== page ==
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Texting & Driving: Deadly and Illegal

New York State means business with violators of the new anti-texting and driving law. Law officers now have the right to stop and cite offenders of the state’s electronic distracted driving laws.  The new law, passed in July 2011, will help ensure that drives keep their eyes on the road and their hands on the wheel.  Last week The Department of Transportation issued a statement that it is considering a new rule to ban the nation’s 3.7 million commercial drivers from talking on cell phones; last year it banned them from texting.  “It’s just too dangerous,” said Transportation Secretary Ray LaHood, who described himself as being “on a rampage” on the subject. To help spread the word, Finkelstein & Partners has partnered up with Cumulus of the Hudson Valley radio stations to build awareness about the dangers and deadly consequences of texting while driving. To learn more about our public service campaign, visit the Commit to Quit! Don’t Text & Drive page on our website. Some shocking facts: Research shows that using a cell phone and/or texting while driving significantly increases the risk of an accident. Here are some surprising facts that every driver should review before thinking about answering their phone or replying to a text message the next time you are driving:

  • 20% of injury crashes in 2009 involved reports of distracted driving. (NHTSA)
  • Of those killed in distracted-driving-related crashed, 995 involved reports of a cell phone as a distraction (18% of fatalities in distraction-related crashes). (NHTSA)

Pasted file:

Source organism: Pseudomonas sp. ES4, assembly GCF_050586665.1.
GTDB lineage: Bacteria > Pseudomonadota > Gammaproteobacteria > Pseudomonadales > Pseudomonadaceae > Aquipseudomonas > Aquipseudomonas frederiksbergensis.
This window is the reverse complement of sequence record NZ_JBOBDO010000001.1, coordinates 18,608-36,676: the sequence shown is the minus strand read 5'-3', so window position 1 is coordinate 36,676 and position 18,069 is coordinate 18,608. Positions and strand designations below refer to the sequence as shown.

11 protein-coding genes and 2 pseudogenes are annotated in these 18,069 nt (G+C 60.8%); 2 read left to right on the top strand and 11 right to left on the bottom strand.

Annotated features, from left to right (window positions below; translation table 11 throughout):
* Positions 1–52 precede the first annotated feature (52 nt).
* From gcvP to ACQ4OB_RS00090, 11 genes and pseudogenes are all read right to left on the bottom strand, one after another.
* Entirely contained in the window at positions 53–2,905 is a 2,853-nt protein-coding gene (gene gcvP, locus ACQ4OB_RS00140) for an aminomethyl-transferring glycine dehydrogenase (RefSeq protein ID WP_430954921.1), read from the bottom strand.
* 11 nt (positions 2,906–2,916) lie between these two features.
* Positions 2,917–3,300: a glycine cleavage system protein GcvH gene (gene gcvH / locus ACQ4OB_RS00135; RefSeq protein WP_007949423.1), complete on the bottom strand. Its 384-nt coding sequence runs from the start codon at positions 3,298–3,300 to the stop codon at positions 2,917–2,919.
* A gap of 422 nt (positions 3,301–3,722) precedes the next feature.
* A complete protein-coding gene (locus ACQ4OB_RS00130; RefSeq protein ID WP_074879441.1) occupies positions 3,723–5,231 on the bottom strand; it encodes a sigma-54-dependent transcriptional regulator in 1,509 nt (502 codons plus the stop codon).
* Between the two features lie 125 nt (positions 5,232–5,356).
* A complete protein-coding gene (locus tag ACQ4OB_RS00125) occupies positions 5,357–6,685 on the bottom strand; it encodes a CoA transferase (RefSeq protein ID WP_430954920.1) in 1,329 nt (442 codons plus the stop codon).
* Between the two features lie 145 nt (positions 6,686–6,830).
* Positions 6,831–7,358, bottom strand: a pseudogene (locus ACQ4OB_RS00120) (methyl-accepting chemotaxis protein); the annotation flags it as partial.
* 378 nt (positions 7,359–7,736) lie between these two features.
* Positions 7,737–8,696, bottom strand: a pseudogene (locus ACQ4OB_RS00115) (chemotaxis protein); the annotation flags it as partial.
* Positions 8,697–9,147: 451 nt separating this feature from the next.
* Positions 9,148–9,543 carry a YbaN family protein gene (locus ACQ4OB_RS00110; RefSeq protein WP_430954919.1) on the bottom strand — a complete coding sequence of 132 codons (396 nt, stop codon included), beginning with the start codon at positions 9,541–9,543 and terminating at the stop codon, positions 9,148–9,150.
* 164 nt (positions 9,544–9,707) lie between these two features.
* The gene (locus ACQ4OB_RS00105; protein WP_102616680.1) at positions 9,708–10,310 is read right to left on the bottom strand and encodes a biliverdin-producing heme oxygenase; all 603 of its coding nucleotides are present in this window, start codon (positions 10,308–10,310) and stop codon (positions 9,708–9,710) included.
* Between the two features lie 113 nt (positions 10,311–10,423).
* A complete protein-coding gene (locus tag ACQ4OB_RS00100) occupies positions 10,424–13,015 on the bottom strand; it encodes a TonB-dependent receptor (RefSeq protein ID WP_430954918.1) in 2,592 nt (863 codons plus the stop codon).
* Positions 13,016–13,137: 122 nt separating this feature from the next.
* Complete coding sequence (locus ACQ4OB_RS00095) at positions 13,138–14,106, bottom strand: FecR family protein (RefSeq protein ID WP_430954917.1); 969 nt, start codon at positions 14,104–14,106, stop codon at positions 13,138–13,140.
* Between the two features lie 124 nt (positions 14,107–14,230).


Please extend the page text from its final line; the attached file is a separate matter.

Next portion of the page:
• In 2009, 5,474 people were killed in U.S. roadways and an estimated additional 448,000 were injured in motor vehicle crashes that were reported to have involved distracted driving. (FARS and GES)
  • The age group with the greatest proportion of distracted drivers was the under-20 age group – 16 percent of all drivers younger than 20 involved in fatal crashes were reported to have been distracted while driving. (NHTSA)
  • Drivers who use hand-held devices are four times as likely to get into crashes serious enough to injure themselves. (Source: Insurance Institute for Highway Safety)
  • Using a cell phone use while driving, whether it’s hand-held or hands-free, delays a driver’s reactions as much as having a blood alcohol concentration at the legal limit of .08 percent. (Source: University of Utah)

Source: http://handsfreeinfo.com/new-york-cell-phone-laws-legislation